Former lawmaker Adrian Severin (S&D, Romania) was sentenced yesterday (23 February) to three and a half years of imprisonment, for a case dating back to 2011, when he was lured into accepting money in exchange of introducing amendments to draft EU laws.
Severin, an S&D heavyweight at that time, was trapped with two other MEPs – Austrian Ernst Strasser of the European Peoples’ Party (EPP), and Zorah Thaler of Slovenia, another Socialist – by journalists from the Sunday Times who were posing as lobbyists.
The arrangements took place between December 2010 and March 2011, when journalists from the British newspaper contacted some 60 MEPs to test their ethics. The reporters said they wanted to verify allegations that some politicians were prepared “to sell their services” to push through specific amendments to EU legislation in exchange for remuneration.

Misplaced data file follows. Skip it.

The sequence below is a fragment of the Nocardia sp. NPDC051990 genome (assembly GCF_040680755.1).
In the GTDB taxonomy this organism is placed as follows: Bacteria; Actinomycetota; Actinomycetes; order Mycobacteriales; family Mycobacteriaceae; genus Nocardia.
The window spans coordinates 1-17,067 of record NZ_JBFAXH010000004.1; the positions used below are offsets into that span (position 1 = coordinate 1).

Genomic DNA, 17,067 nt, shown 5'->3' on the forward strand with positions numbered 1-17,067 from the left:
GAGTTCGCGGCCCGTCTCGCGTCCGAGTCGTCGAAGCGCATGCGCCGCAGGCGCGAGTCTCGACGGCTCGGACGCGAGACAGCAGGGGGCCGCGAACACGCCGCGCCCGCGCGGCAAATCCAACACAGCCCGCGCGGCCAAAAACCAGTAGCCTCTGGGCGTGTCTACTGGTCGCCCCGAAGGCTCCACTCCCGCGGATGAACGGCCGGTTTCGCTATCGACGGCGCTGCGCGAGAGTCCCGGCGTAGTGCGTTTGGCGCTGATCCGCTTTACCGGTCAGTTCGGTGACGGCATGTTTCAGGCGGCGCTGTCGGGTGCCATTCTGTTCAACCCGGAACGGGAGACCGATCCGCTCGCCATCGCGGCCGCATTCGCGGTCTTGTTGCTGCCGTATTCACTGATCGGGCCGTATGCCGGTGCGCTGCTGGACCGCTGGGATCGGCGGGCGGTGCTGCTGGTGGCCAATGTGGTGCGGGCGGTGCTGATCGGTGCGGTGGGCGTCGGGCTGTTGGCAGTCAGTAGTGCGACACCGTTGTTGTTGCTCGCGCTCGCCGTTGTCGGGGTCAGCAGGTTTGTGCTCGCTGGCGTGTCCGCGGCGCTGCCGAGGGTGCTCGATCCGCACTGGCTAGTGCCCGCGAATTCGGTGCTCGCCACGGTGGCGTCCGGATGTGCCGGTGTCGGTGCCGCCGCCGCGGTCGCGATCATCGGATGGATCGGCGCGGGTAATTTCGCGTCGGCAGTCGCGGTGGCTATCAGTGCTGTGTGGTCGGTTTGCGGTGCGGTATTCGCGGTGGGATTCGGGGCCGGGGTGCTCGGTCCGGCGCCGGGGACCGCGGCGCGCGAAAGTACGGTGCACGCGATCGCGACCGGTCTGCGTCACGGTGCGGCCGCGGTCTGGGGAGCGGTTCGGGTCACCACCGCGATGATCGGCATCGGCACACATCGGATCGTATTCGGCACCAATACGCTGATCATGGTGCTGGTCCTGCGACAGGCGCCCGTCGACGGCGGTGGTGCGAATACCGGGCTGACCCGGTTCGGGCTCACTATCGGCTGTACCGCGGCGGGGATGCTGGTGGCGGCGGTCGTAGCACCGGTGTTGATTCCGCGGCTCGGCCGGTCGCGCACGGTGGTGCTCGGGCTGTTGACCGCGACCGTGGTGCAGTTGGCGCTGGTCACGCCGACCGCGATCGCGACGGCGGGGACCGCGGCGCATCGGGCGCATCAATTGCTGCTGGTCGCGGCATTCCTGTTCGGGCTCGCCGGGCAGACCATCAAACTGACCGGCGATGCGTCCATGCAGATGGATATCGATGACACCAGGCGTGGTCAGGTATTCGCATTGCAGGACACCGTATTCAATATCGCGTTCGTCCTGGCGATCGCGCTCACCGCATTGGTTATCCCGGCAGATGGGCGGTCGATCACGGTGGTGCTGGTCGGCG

All the MEPs refused the cash, except those three. Following the revelations, Strasser and Thaler resigned, but Severin, a former deputy prime minister of Romania, stayed on as an MEP until the end of his term, despite being expelled from his political group.
Later, Strasser was sentenced to a four-year prison term, and Thaler to two and a half years of jail.
According to Romanian prosecutors, Severin agreed to receive €100,000 in exchange for introducing amendments to draft EU laws in the European Parliament. He also is reported to have accepted voting against an amendment which did not correspond to the interest of the firm the fake lobbyists were pretending to represent.
The Romanian press has reported that in his defence, Severin, who is a lawyer, has tried to prove that the recordings that incriminate him had been manipulated.
Reacting to his sentencing in a Facebook post, Severin called it a “monstrous” ruling and vowed to appeal.